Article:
IgA1 (immunoglobulin A1) antibodies are the first line of defence against microbial pathogens such as Neisseria meningitidis and Haemophilus influenzae. However, these bacteria secrete a site-specific protease that is capable of cleaving human IgA1 and interacting with other host components. The IgA proteases are released by the type V secretion pathway, which involves translocation through two membranes and an autolytic, post-translational processing step. Results reported recently throw light on the type V secretion pathway and on the roles of the multifunctional IgA protease. The IgA1 protease-recognition sequence is present within the IgA1 hinge region as well as in the variable sequence connecting the IgA1 protease to its translocator domain. Recent results suggest that neisserial IgA1 proteases are capable of cleaving substrates lacking the classical recognition sequence. This review will cover recent advances in the IgA protease field.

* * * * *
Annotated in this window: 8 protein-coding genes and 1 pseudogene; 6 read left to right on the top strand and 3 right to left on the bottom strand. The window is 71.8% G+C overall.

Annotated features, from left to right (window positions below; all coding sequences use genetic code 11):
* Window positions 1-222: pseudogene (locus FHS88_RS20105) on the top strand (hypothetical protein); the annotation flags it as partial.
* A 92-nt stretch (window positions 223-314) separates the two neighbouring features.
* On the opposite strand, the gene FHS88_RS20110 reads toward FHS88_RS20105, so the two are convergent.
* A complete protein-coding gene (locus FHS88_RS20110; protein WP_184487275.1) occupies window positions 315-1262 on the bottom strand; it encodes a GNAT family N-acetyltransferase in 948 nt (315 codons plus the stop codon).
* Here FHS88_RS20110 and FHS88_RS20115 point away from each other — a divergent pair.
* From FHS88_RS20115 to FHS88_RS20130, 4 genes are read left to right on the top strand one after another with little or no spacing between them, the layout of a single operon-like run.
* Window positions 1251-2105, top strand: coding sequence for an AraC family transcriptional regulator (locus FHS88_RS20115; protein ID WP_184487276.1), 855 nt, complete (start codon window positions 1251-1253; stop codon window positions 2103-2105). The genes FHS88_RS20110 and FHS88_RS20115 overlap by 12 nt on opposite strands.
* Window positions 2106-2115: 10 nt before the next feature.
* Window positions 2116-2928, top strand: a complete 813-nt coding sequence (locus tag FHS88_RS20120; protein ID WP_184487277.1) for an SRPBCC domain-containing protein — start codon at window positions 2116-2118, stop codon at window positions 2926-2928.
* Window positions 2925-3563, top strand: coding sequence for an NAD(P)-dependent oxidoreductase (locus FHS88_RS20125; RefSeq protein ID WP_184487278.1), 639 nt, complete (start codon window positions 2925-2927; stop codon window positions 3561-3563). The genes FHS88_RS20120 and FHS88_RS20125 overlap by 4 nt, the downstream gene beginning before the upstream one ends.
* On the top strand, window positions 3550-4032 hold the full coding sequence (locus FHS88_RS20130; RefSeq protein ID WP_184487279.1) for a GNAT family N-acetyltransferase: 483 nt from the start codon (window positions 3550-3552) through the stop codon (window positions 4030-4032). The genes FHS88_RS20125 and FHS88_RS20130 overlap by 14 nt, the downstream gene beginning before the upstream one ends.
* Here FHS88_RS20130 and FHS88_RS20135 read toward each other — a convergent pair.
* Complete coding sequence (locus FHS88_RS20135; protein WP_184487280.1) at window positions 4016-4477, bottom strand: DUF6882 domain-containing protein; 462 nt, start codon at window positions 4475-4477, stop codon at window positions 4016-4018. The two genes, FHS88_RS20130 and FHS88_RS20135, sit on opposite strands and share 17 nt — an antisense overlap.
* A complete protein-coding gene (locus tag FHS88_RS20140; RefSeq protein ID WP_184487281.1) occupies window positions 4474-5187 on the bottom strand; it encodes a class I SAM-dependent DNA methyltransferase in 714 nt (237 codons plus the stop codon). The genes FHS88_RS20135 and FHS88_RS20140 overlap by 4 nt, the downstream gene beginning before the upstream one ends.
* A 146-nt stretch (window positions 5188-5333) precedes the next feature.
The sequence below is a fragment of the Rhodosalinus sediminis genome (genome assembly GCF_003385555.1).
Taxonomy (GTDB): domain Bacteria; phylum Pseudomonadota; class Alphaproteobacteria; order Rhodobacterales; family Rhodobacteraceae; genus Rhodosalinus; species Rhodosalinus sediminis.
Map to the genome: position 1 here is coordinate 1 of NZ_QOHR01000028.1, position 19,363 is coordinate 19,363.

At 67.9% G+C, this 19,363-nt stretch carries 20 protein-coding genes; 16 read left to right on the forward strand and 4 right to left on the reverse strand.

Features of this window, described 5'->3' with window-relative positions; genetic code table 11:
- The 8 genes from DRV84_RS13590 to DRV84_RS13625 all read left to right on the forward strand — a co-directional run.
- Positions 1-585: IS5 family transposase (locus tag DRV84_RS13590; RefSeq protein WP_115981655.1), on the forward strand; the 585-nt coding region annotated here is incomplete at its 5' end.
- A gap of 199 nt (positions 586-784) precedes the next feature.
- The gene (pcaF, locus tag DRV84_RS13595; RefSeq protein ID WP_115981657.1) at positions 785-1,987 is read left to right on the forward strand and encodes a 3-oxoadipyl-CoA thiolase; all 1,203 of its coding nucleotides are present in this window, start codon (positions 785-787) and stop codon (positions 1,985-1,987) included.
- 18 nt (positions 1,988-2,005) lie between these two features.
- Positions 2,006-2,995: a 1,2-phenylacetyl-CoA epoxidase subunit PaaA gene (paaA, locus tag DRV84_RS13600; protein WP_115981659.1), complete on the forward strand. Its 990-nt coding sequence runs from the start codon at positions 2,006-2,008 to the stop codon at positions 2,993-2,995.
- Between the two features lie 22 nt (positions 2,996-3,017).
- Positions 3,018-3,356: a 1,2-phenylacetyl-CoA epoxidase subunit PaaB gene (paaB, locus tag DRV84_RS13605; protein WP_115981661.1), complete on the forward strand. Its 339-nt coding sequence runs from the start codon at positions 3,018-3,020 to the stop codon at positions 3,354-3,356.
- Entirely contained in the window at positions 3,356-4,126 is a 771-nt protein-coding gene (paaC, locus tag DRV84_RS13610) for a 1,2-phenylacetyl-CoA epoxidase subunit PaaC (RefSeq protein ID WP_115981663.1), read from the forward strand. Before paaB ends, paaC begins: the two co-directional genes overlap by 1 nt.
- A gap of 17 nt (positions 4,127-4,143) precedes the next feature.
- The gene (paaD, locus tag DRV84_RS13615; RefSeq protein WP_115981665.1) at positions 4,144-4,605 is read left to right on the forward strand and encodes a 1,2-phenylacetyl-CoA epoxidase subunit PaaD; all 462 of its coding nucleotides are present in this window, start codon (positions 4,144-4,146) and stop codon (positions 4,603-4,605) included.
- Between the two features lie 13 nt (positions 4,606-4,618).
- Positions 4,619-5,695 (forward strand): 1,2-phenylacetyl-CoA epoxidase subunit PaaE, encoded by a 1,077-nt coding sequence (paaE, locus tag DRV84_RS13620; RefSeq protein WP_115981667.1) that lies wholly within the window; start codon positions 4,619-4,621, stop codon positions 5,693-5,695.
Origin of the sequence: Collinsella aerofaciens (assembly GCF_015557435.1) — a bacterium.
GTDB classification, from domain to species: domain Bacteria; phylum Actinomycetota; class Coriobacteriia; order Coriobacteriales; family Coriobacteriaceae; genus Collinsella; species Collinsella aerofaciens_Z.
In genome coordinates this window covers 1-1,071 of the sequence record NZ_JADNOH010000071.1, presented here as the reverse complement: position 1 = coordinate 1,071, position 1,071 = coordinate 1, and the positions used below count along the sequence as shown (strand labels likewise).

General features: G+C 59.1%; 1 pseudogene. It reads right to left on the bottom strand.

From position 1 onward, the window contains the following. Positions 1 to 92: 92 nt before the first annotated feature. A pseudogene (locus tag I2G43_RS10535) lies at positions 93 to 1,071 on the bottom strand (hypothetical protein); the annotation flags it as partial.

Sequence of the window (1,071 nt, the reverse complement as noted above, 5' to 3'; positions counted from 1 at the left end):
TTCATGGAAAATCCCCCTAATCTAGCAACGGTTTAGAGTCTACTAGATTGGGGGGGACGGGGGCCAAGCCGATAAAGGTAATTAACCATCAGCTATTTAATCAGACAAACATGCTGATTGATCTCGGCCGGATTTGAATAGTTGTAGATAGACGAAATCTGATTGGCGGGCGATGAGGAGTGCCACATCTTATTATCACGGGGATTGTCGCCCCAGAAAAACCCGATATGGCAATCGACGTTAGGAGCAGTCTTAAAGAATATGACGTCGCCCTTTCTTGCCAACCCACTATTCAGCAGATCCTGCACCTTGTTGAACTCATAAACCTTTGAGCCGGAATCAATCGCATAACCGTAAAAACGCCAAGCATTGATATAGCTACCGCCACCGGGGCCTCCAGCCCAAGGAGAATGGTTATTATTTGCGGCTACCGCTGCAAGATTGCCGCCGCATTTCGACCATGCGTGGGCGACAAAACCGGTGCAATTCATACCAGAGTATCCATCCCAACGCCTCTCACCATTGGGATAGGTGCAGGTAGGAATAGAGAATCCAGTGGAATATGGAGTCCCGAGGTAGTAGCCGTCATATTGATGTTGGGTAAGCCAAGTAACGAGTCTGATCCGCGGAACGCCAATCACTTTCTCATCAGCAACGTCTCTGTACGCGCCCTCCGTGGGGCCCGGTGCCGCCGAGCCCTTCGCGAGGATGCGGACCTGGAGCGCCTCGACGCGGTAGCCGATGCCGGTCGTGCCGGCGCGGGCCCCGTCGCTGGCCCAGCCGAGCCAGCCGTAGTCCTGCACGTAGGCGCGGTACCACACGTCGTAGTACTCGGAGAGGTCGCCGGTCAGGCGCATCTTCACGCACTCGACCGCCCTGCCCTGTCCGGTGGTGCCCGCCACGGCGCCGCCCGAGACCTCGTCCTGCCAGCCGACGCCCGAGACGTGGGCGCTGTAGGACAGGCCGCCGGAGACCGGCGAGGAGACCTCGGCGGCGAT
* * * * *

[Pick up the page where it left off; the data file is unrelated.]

Conference Article| October 26 2004
Immunoglobulin A1 proteases: a structure–function update
J.R. Sayers 1
1School of Medical and Biomedical Sciences, University of Sheffield, Henry Wellcome Laboratories for Medical Research, Beech Hill Rd, Sheffield S10 2RF, U.K.
1To whom correspondence should be addressed (email J.R.Sayers@sheffield.ac.uk).
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H.K. Parsons, S. Vitovski, J.R. Sayers; Immunoglobulin A1 proteases: a structure–function update. Biochem Soc Trans 1 November 2004; 32 (6): 1130–1132. doi: https://doi.org/10.1042/BST0321130
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